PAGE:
There are so many incredible stories in here: of how music affects people who are so damaged it seems nothing can reach them, of how music affects us, the weird things and the wonderful things music can do. I have to admit that it scared the crap out of me at times: when you’re reading Oliver Sacks, you realize just how many things can go drastically wrong with a human brain. But it also delighted me right down to my toes. If you have any love of neuroscience, music, or stories about human beings doing remarkable things, you’ll delight in this book, too.


Road Guide to Mount St. Helens

I’m not actually going to say much of anything about this book. It’s not because it’s bad – far from it. It’s a wonderful, handy little guide suitable for slipping into a pocket or purse as you explore Mount St. Helens. Pick up a copy at the visitor’s center at Silver Lake on your way up.

But I won’t tell you all about it, because you can go read it for yourself, right now. Just click the link above. The authors were kind enough to put in online, for free.

So go on, then. Go have a read. Just this once, your wallet and your bookshelves will both be sighing with relief, and you’ll still get to enjoy a good book.

Prelude to a Catastrophe: Silver Lake

Let’s have a road trip, shall we? Yes, I do know we were in the middle of Oregon, getting ready to shove our noses against some particularly delicious road cuts, but this is a virtual car – we can skip states in the blink of an eye.

So hop in. We’re on our way to Mount St. Helens today. The skies are very nearly clear – by Washington state standards, anyway. Warm sun mingles with a cool breeze that snickers about autumn’s imminent arrival. You’ve got your nose plastered to the car window as we drive up Spirit Lake Memorial Highway from Castle Rock. All you’re seeing at this point are low hills and a flat bit of valley, plastered with green stuff. Biology is a perennial problem for geologists round here. You can barely see the hills for the trees. And you can’t even tell we’re driving along the shore of a lake. But here it is: visible in satellite views, anyway.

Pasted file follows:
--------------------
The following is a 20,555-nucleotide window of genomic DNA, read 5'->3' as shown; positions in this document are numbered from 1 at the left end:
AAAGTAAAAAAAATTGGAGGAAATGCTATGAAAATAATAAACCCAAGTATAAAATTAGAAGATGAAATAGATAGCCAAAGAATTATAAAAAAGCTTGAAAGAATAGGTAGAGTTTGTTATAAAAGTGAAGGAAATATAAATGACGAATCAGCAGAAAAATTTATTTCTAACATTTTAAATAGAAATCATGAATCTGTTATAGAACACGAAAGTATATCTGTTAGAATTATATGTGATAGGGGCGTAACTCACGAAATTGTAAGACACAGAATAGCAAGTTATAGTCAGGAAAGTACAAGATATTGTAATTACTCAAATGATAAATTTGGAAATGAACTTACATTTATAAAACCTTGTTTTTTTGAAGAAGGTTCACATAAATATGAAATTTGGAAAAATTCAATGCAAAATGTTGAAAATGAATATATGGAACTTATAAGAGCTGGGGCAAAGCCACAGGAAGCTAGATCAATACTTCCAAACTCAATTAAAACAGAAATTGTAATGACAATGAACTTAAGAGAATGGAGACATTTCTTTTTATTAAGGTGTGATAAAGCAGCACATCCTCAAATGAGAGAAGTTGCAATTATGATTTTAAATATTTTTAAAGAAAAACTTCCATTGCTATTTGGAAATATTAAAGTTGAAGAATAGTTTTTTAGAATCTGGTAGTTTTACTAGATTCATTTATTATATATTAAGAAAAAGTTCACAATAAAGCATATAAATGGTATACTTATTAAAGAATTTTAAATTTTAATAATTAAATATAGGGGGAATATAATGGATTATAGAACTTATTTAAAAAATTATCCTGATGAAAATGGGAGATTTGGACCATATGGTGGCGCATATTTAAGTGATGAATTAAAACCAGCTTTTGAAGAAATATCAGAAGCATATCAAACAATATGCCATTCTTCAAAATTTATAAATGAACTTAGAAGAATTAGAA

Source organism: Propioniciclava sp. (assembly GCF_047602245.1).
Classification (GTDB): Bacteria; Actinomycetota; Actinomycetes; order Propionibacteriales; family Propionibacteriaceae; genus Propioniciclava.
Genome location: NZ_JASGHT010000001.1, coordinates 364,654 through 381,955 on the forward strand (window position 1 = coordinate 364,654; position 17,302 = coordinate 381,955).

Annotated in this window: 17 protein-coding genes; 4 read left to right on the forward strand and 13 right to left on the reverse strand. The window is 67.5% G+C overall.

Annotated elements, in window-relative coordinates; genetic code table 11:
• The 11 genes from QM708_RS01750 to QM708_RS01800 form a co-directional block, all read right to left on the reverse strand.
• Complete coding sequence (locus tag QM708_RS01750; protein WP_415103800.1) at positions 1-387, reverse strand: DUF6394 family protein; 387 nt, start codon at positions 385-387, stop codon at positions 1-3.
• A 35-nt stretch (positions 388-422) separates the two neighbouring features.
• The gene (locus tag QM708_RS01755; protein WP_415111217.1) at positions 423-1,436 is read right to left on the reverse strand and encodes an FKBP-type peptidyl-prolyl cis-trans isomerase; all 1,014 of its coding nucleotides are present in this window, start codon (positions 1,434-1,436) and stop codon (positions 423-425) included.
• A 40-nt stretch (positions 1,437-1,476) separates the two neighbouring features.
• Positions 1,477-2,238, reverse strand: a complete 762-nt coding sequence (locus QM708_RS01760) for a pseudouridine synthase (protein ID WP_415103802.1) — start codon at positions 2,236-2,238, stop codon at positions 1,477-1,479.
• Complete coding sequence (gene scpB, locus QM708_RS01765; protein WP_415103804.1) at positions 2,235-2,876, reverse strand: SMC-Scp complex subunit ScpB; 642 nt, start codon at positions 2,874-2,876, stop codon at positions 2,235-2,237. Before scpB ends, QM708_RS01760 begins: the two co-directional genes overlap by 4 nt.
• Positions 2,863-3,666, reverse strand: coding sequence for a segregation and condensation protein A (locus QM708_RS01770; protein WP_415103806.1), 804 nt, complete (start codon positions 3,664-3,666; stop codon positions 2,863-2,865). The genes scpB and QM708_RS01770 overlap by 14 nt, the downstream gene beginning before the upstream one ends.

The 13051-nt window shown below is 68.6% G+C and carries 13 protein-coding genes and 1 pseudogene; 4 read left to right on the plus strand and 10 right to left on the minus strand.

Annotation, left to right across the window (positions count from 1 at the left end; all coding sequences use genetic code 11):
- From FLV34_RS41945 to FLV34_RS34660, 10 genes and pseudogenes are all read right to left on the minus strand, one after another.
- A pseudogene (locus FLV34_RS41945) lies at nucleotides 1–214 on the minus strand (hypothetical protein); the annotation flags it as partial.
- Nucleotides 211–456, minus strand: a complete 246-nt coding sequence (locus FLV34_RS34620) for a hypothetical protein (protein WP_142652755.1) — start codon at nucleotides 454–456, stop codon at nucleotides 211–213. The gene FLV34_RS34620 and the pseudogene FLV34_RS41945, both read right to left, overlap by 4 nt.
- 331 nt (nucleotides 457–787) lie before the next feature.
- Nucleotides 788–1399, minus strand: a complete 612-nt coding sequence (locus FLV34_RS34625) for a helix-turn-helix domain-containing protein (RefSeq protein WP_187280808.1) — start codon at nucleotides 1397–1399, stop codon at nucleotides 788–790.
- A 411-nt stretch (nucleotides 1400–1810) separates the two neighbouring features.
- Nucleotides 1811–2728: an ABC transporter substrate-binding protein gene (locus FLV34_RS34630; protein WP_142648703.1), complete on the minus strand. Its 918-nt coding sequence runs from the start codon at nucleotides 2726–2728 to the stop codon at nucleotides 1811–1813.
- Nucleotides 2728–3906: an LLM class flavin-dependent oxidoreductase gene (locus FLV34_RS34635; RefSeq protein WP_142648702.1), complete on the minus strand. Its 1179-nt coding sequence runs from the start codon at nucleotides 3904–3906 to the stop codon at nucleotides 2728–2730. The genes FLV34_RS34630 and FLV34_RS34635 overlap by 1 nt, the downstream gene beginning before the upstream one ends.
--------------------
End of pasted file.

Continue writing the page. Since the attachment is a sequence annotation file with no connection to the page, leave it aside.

View Larger Map

We turn off at the Mount St. Helens Visitor’s Center. Lovely building, quite a lot of nice displays, and a nice nature trail along Silver Lake.

And you’re just burning for your first glimpse of Mount St. Helens her own self, but the clouds aren’t cooperating. That’s quite all right, because I want you to focus on the lake for a bit. Maybe it’ll help if I tell you Mount St. Helens created it.

[Read more…]

Epic Excitement: Reading Quad Map Documentation

I’m not being facetious. I spent a good portion of Sunday reading the pamphlet for the Geologic Map of the Silver Lake Quadrangle, Cowlitz County, Washington (pdf). And I was enthralled.

There’s high excitement in that data. There’s a whole history contained in it, over forty million years of oceans, deltas, volcanic eruptions, flood basalts, floods, lahars – enough stuff to keep a disaster buff busy for days. Yes, at a glance, it’s couched in dry scientific language. There are words in there I had to look up: I had no idea what they meant, my Greek and Latin are still too poor to puzzle out meanings from roots, and even several years of intensive reading in geology hasn’t exposed me to all of the terms. I discovered paludal. I love paludal. Now I know it comes from the Latin word palus, which means “marsh,” and so means “sediments that accumulated in a marsh environment.” I still think lacustrine and fluvial are prettier words, just as lakes and streams are often prettier than marshes, but who cares if it isn’t the kind of word that sparkles as it rolls off the tongue? Think of the Scrabble games you could win!